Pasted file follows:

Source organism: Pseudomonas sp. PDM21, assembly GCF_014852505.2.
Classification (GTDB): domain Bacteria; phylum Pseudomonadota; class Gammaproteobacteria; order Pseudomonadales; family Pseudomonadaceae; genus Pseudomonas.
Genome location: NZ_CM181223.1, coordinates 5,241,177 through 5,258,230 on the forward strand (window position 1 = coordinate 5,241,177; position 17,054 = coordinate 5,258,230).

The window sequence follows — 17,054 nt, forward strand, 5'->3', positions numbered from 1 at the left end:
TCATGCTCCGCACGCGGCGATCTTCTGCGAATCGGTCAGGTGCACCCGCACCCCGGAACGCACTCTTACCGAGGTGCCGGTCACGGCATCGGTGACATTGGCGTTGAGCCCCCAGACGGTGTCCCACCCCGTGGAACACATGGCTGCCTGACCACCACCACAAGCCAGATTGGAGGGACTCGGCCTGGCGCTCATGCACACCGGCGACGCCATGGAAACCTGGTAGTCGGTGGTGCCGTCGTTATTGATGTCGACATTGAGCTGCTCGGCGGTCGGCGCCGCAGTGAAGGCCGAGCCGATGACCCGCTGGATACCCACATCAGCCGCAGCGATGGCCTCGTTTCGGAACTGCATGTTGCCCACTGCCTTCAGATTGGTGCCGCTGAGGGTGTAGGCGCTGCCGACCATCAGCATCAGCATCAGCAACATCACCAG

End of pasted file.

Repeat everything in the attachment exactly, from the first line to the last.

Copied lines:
Source organism: Pseudomonas sp. PDM21, assembly GCF_014852505.2.
Classification (GTDB): domain Bacteria; phylum Pseudomonadota; class Gammaproteobacteria; order Pseudomonadales; family Pseudomonadaceae; genus Pseudomonas.
Genome location: NZ_CM181223.1, coordinates 5,241,177 through 5,258,230 on the forward strand (window position 1 = coordinate 5,241,177; position 17,054 = coordinate 5,258,230).

The window sequence follows — 17,054 nt, forward strand, 5'->3', positions numbered from 1 at the left end:
TCATGCTCCGCACGCGGCGATCTTCTGCGAATCGGTCAGGTGCACCCGCACCCCGGAACGCACTCTTACCGAGGTGCCGGTCACGGCATCGGTGACATTGGCGTTGAGCCCCCAGACGGTGTCCCACCCCGTGGAACACATGGCTGCCTGACCACCACCACAAGCCAGATTGGAGGGACTCGGCCTGGCGCTCATGCACACCGGCGACGCCATGGAAACCTGGTAGTCGGTGGTGCCGTCGTTATTGATGTCGACATTGAGCTGCTCGGCGGTCGGCGCCGCAGTGAAGGCCGAGCCGATGACCCGCTGGATACCCACATCAGCCGCAGCGATGGCCTCGTTTCGGAACTGCATGTTGCCCACTGCCTTCAGATTGGTGCCGCTGAGGGTGTAGGCGCTGCCGACCATCAGCATCAGCATCAGCAACATCACCAG